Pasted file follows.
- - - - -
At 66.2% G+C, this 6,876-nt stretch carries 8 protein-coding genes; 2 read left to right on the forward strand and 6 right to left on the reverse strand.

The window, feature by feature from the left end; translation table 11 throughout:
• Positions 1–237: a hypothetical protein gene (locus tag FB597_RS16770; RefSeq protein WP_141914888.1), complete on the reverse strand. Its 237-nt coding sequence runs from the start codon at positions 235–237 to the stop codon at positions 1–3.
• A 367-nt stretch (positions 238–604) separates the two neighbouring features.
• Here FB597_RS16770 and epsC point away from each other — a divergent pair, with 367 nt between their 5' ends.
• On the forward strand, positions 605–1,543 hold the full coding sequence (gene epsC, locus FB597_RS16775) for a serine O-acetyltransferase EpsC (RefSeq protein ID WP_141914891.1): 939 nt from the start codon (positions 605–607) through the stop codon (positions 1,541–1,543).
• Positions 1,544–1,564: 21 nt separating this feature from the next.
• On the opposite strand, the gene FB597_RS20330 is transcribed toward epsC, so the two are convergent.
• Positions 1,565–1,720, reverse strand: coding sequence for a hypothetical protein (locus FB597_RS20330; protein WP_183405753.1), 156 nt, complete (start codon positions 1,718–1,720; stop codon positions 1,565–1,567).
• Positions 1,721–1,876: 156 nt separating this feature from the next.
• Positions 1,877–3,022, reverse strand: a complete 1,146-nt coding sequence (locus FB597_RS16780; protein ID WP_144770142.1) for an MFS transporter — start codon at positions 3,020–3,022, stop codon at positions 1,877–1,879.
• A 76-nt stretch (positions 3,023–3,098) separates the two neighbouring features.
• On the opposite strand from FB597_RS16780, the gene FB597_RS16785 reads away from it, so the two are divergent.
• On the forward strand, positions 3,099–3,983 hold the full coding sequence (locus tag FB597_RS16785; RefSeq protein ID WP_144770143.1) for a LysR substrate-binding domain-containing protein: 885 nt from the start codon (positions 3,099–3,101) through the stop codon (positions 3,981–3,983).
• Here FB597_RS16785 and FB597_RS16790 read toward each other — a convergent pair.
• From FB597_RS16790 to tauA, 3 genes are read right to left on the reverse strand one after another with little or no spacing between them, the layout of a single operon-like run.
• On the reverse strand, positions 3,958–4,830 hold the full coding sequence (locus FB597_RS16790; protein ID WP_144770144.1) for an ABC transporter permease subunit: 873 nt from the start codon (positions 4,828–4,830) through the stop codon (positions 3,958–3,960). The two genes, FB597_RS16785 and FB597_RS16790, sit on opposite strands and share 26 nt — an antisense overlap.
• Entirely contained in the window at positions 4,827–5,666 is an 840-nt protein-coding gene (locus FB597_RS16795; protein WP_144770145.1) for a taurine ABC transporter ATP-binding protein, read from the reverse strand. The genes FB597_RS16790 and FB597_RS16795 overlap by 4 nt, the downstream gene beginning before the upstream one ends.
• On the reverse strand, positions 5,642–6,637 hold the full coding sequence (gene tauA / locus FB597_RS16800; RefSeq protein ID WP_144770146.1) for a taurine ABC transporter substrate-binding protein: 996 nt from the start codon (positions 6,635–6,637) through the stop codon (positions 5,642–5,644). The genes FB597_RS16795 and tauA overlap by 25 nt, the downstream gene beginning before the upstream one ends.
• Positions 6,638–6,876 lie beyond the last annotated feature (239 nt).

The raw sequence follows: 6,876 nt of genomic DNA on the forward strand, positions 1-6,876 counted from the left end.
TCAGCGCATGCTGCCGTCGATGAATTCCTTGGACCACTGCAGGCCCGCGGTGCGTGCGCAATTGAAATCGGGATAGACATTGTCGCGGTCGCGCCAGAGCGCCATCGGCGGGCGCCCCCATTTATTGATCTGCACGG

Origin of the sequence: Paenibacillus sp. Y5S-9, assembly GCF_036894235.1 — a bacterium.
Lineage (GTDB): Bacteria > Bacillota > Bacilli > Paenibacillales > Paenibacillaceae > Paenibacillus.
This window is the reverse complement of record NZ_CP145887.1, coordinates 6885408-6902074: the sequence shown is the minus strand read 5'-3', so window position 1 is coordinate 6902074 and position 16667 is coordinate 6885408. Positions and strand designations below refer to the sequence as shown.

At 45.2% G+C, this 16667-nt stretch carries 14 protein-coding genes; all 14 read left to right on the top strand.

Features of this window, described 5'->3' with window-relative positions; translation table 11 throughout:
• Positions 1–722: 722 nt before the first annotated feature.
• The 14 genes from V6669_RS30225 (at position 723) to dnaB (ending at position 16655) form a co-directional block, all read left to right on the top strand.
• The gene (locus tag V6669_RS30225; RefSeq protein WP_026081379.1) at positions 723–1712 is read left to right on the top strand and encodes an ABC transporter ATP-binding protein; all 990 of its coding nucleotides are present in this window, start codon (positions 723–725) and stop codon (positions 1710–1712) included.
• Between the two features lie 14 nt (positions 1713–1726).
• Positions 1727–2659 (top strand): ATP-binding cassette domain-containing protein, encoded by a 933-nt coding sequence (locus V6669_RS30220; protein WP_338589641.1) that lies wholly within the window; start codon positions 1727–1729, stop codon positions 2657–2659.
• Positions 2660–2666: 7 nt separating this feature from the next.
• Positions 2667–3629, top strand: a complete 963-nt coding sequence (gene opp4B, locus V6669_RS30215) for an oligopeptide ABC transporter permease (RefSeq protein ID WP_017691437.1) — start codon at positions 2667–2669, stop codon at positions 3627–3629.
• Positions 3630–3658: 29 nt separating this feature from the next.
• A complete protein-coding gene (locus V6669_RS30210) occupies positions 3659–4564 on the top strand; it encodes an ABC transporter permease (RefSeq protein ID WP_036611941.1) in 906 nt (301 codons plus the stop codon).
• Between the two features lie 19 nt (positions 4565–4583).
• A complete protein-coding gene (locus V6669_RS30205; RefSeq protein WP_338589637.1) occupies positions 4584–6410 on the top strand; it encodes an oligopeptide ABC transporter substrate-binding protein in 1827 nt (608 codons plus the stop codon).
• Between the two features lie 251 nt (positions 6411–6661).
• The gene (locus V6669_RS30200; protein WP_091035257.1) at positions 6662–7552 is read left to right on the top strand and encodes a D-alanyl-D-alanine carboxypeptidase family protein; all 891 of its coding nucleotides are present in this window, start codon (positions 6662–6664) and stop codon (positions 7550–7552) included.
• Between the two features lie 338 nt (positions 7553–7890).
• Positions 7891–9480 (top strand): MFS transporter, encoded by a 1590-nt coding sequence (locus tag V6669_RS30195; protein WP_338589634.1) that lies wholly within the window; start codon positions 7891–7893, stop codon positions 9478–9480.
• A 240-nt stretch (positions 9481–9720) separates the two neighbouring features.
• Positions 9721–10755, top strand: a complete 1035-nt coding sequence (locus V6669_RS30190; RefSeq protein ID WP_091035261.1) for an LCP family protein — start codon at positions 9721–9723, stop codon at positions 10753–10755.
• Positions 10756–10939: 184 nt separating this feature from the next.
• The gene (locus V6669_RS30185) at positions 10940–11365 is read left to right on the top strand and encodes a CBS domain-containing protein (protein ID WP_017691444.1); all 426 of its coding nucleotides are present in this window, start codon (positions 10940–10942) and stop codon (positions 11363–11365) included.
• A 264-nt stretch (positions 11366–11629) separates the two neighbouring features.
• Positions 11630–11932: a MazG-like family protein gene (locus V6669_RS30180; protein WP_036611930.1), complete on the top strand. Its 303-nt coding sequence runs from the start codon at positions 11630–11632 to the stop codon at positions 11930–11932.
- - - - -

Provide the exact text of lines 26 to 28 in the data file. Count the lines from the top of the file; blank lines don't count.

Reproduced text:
At 45.2% G+C, this 16667-nt stretch carries 14 protein-coding genes; all 14 read left to right on the top strand.

Features of this window, described 5'->3' with window-relative positions; translation table 11 throughout:
• Positions 1–722: 722 nt before the first annotated feature.